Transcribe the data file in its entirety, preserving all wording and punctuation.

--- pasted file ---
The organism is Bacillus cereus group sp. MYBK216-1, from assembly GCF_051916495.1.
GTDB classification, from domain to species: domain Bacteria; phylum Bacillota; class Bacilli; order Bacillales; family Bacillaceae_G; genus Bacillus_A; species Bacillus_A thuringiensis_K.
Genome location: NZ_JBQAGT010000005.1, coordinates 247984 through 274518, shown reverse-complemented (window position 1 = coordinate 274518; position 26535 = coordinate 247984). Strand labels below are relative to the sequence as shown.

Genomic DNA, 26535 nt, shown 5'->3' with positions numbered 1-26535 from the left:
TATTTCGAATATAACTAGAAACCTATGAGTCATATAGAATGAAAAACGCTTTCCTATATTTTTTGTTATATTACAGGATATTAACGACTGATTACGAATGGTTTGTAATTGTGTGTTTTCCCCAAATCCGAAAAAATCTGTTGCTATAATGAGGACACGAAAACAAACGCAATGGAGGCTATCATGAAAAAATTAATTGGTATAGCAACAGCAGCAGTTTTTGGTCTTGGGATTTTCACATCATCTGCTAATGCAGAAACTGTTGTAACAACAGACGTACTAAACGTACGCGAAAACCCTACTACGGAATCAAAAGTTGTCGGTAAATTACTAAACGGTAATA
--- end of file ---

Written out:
The organism is Bacillus cereus group sp. MYBK216-1, from assembly GCF_051916495.1.
GTDB classification, from domain to species: domain Bacteria; phylum Bacillota; class Bacilli; order Bacillales; family Bacillaceae_G; genus Bacillus_A; species Bacillus_A thuringiensis_K.
Genome location: NZ_JBQAGT010000005.1, coordinates 247984 through 274518, shown reverse-complemented (window position 1 = coordinate 274518; position 26535 = coordinate 247984). Strand labels below are relative to the sequence as shown.

Genomic DNA, 26535 nt, shown 5'->3' with positions numbered 1-26535 from the left:
TATTTCGAATATAACTAGAAACCTATGAGTCATATAGAATGAAAAACGCTTTCCTATATTTTTTGTTATATTACAGGATATTAACGACTGATTACGAATGGTTTGTAATTGTGTGTTTTCCCCAAATCCGAAAAAATCTGTTGCTATAATGAGGACACGAAAACAAACGCAATGGAGGCTATCATGAAAAAATTAATTGGTATAGCAACAGCAGCAGTTTTTGGTCTTGGGATTTTCACATCATCTGCTAATGCAGAAACTGTTGTAACAACAGACGTACTAAACGTACGCGAAAACCCTACTACGGAATCAAAAGTTGTCGGTAAATTACTAAACGGTAATA